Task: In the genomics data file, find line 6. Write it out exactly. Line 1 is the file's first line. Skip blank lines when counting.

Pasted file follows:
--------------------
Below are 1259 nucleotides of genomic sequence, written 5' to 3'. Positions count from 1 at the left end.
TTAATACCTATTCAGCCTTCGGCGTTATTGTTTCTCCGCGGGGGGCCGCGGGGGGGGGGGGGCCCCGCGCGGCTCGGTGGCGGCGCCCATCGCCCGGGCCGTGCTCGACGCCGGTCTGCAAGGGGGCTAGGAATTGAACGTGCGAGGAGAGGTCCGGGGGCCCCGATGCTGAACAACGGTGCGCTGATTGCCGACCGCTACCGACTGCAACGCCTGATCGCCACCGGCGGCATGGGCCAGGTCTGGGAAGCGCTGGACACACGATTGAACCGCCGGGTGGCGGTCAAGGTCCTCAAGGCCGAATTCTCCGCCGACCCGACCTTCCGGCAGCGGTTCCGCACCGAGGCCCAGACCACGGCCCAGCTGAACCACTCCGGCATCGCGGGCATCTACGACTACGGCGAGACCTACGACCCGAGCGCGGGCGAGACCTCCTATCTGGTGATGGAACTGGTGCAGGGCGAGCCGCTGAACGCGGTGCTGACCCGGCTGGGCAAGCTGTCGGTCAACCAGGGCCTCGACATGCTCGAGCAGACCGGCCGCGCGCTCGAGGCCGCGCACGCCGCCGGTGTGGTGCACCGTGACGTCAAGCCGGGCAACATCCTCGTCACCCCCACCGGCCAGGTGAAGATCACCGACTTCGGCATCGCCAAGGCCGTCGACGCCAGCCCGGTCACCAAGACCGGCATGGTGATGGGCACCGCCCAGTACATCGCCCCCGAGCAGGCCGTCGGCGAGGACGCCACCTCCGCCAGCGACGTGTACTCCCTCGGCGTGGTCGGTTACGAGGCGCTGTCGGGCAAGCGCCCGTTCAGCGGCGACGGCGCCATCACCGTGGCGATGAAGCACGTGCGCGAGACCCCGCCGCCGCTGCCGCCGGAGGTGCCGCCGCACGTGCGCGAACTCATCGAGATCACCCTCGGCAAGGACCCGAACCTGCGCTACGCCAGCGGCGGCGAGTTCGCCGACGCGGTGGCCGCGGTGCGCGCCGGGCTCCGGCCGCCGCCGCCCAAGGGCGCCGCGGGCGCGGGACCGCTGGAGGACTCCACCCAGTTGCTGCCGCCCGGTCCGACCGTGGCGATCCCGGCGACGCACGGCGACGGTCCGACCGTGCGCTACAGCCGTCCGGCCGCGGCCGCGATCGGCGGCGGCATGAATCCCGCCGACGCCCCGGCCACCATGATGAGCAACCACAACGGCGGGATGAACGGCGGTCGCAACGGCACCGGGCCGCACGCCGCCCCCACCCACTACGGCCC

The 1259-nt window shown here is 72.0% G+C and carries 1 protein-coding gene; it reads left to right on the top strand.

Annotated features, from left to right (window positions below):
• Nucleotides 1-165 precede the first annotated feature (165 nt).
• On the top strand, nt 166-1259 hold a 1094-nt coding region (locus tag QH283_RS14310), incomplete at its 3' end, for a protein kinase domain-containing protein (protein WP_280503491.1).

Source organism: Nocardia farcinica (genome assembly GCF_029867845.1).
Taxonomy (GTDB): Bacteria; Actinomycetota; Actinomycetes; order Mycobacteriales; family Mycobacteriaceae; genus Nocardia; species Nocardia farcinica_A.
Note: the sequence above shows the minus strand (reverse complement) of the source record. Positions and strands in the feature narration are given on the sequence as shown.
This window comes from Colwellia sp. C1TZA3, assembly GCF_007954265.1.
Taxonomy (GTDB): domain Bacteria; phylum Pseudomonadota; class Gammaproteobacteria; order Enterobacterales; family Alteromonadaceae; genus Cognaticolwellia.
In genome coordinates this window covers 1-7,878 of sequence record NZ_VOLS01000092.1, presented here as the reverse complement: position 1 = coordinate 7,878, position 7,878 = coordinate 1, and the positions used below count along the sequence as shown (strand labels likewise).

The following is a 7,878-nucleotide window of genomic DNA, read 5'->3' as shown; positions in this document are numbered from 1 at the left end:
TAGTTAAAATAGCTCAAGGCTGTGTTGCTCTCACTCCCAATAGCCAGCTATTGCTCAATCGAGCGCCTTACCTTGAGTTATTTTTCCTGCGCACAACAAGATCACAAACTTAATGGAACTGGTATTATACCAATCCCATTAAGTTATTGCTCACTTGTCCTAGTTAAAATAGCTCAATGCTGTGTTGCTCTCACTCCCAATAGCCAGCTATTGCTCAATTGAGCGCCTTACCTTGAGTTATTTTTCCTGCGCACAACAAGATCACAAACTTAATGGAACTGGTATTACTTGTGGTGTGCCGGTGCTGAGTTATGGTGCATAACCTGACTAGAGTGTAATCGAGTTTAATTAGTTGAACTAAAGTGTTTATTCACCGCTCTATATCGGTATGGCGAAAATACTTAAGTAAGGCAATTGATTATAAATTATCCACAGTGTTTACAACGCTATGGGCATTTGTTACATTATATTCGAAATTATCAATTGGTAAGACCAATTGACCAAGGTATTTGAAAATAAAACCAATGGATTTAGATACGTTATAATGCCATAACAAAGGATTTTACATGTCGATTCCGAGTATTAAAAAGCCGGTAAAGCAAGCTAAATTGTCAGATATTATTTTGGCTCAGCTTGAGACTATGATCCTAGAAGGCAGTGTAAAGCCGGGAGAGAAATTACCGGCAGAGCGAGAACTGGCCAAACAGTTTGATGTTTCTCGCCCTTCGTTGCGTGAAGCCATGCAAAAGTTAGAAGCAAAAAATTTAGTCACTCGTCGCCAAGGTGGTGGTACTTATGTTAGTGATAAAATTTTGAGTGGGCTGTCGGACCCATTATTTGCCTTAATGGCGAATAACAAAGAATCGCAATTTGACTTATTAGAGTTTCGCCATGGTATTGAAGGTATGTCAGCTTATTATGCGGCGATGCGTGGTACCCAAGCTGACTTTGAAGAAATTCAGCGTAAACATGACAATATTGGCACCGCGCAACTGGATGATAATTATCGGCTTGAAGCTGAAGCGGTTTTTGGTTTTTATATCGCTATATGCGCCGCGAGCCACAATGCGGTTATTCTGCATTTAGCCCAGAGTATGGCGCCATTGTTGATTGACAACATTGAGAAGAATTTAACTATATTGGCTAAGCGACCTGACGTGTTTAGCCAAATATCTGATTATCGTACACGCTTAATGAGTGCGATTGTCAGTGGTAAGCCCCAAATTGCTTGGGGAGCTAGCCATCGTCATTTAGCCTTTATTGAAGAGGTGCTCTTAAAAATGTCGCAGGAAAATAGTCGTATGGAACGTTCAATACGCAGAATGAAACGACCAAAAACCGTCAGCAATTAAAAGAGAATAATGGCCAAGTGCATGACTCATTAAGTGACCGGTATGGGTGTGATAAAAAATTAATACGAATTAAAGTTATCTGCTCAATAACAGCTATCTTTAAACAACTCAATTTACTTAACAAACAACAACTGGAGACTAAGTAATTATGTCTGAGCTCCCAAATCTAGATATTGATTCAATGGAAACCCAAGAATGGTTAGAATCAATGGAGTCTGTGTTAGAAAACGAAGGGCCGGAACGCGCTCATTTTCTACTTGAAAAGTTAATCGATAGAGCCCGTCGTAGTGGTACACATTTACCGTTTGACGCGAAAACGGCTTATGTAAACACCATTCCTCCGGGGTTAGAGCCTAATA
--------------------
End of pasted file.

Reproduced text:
• On the top strand, nt 166-1259 hold a 1094-nt coding region (locus tag QH283_RS14310), incomplete at its 3' end, for a protein kinase domain-containing protein (protein WP_280503491.1).